A five-piece party band from Port Clinton/Bowling Green Ohio featuring three guitars, bass, drums and vocalists.


11:30 AM – 2 AM

EVErYdAY HAPPY HoUr 1:45 – 6:00 PM

Greektown Casino-Hotel

Saturday, June 30:

Andrew Varner Project

5305 MonroE ST. ToLEdo, oHIo 43623 (419) 593-0073 ACroSS froM SAKUrA

BAr145 ToLEdo .CoM

“We have engaged ... the Borg.” — Picard, “Star Trek: The Next Generation”

STAR @ the movies ‘Brave’

James A. Molnar, TFP Film Editor:

”This is the first Pixar film with a leading lady and the animation studio does well to take advantage of it. Little girls can look up to her. The story is ripe with mythology and purpose. The movie is fun to watch. The animation, as is the Pixar tradition, is breathtaking at times. Princess Merida’s curly hair is perfectly and precisely animated, the orange-red tufts glowing off the big screen.” Read the full review and watch the trailer: STAR is looking for movie reviews, 50 words or less. Send them via Twitter @ toledofreepress. Watch James’ reviews on Friday mornings on “WNWO Today.” For more:

O Aaron Stark Band, DJ Rob Sample: July 5. O The Homewreckers, DJ Rob Sample, DJ Kay Jay:

Headliners All ages, all genres are welcome. 4500 N. Detroit Ave. Ticket prices vary between $5 and $15, unless noted otherwise. (419) 269-4500 or O Bobaflex: June 29. O Toledo Music Festival: June 30. O Pop Evil: July 6.

ICE Restaurant & Bar This local, family-owned enterprise offers food, drinks and music in a sleek atmosphere. 405 Madison Ave. $5 cover, unless noted otherwise. (419) 246-3339 or O Mike Fisher: 7 p.m. June 29. O Dan and Don: 7 p.m. June 30.

JJ’s Pub Live music is on Saturday’s menu; the genre varies, along with the cover charge. Karaoke is on tap 9:30 p.m. Thursdays, and a DJ starts spinning at 9 p.m. Fridays. 26611 N. Dixie Hwy., Perrysburg. (419) 874-9058 or O John Barile and Bobby May: 8 p.m. June 26 and July 3.

601 Monroe St.

Right Across from Fifth Third Field For music listings, drink specials & weekly dining specials, go to:


Friday, June 29th


H Happy apppy H appy Hou Ho Hour oouur our Mon-Fri 4-7 pm


This venue focuses on classical, jazz and opera artists and music. 415 N. Fourth Ave., Ann Arbor. $5-$30, unless noted. (734) 769-2999 or O Luca Ciarla Quartet: 8 p.m. June 28. O Modern Harp Quartet: 8 p.m. June 30.

Manhattan’s This “slice of the Big Apple” in the Glass City provides entertainment most weekends. 1516 Adams St. (419) 243-6675 or O Open mic: 9 p.m. Monday nights. O Jam session hosted by Tom Turner & Slow Burn: 9 p.m. Tuesdays. O Andrew & Mark: 6:30 p.m. June 27. O Quick Trio: 6:30 p.m. June 28. O Post Modern Blues Band: 9 p.m. June 29. O Frostbite: 9 p.m. June 30.

Mickey Finn’s Pub A variety of genres to wash your drinks down with. Open mic nights, 8 p.m. Wednesdays, no cover; $5-$7 cover other nights. 602 Lagrange St. (419) 246-3466 or www. O Open mic: 9 p.m. Wednesdays. O Lucero, Robert Ellis: 9 p.m. June 27, $20-$22. O The Composure: 9 p.m. June 28. O Bad Veins, Kansas Bible: 9 p.m. July 6.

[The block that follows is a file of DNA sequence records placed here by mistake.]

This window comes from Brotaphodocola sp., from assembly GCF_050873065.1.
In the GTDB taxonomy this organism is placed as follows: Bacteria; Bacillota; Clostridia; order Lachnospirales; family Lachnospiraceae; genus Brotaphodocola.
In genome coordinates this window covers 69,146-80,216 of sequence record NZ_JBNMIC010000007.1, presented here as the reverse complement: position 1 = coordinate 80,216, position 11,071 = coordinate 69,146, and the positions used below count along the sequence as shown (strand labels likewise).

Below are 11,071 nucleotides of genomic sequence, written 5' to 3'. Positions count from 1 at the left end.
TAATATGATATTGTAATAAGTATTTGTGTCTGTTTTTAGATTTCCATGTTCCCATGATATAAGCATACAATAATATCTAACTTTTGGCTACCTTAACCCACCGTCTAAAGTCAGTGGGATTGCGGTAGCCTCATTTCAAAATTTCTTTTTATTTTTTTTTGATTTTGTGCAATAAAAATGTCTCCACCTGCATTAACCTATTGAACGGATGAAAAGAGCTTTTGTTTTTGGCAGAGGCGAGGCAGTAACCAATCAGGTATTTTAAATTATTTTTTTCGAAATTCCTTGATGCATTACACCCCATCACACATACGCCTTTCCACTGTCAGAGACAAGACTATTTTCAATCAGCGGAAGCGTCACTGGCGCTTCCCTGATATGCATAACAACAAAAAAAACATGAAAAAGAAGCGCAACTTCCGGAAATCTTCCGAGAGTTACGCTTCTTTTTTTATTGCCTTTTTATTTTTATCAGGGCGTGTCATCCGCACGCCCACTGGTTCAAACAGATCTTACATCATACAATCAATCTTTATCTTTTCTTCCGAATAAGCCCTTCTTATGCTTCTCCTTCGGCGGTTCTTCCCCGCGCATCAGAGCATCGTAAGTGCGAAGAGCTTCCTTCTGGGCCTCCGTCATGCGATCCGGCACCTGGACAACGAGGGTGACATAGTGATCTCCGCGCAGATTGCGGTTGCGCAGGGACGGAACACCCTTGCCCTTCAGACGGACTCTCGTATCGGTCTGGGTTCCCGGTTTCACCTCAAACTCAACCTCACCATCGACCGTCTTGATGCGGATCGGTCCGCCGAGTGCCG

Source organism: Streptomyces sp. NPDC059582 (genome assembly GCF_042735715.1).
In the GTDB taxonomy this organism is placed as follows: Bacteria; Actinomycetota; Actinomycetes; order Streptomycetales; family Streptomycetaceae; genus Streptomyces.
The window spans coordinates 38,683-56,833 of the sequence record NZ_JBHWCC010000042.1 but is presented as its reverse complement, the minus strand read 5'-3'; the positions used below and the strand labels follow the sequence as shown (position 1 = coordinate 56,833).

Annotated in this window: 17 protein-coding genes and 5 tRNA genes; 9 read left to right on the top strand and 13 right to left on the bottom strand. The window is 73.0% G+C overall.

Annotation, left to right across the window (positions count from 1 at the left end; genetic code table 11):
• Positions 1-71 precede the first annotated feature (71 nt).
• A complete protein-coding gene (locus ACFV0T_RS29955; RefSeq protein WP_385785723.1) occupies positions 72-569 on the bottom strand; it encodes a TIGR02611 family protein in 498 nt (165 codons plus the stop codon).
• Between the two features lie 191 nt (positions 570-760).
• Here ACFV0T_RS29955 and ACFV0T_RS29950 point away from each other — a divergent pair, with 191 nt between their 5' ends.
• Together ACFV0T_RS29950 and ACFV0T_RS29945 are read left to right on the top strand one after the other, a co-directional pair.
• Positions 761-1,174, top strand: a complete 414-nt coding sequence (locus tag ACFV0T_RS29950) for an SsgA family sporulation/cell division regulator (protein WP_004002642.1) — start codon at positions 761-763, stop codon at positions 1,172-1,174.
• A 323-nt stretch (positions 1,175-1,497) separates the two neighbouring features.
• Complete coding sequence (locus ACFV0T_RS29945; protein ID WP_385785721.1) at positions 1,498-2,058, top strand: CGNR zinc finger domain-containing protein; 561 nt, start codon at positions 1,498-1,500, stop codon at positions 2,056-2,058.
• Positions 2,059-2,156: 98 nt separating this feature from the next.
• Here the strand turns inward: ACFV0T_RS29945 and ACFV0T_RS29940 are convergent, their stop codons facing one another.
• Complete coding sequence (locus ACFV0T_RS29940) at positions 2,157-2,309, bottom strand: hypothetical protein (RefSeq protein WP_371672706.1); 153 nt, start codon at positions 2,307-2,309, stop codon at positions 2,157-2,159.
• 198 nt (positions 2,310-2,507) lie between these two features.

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LLi Live ive iiv ve ve EEn Ent Entertainment nttte tert errttai aainm iinm nnmen nm men ent ent Thurs - Fri - Sat m

Kerrytown Concert House

O Karaoke: 9:30 p.m. Thursdays, Shotz. O DJ Zig Zag: 9:30 p.m. Saturdays, Shotz. O DJ Lee J: 9 p.m. Sundays, Shotz. O David Gerald Band: 9:30 p.m. June 29, Eclipz. O The Hips: 9:30 p.m. June 29, Shotz. O Triple Play: 8 p.m. June 30, Asteria. O New Tenants: 9:30 p.m. June 30, Eclipz. The newly opened Hollywood Casino Toledo offers offers “electrifying” entertainment 7 nights a week. 777 Hollywood Blvd. (419) 661-5200 or O Piano Wars: 7 p.m. June 26. O David Carpenter and the Jaeglers: 7 p.m. June 27. O Mikel-Shutters Band, DJ Matt Lewis: 8 p.m. June 28. O Moon Dog, DJ Rob Sample: 8 p.m. June 28. O Bourbon Street: 7 p.m. July 1. O The Eight-Fifteens: 7 p.m. July 2. O Chris Shutters: 7 p.m. July 3. O Venyx: 7 p.m. July 4.


8 p.m. July 6.

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Upcoming Schedule

June 29th & 30th:

Friday, July 6th and Saturday, July 7th:

Skip Turner Band

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This Month at Trotters Trotters Tavern

66/26: Jeff McDonald Band


66/28: Arctic Clam 8 p.m.

Dinner Specials Monday & Tuesday: Brown Jug Steak Dinner - $12.99 Wednesday: $1 Tacos & $1.25 Coronas until 6 pp.m.

Thursday: Prime Beef Burger & Fries - $6 Friday & Saturday: Lake Erie Perch Dinner - $12.95

5131 Heatherdowns Toledo, OH 419-381-2079 THIS SATURDAY


Uptown Night Club

This casino’s Sound Board offers big names, big sounds and a big experience. 2901 Grand River Ave., Detroit. Guests must be 21 or older. (866) 782-9622 or www. The casino’s Chromatics Lounge also features live performances. O Steve Martin and the Steep Canyon Rangers: 8 p.m. June 28, $45-$65. O Rebound: 7 p.m. June 26-28, 5:15 p.m. June 29-30. O Lil Stubby & Disappointments: 10 p.m. June 29. O Kimmie Horne: 10 p.m. June 30. O Sun Messengers: 3:30 p.m. July 1. O British Beat 66: 7 p.m. July 2. O Bomb Squad: 7 p.m. July 3. O Fabulous Soul Shakers: 7 p.m. July 4. O Cancel Mondays: 7 p.m. July 5. O Step 13: 5:15 p.m. July 6.

Rewired presents Goth Night at 9 p.m. Wednesdays and ’80s/’90s dance music on Mondays. 160 N. Main St., Bowling Green. No cover. (419) 352-9310 or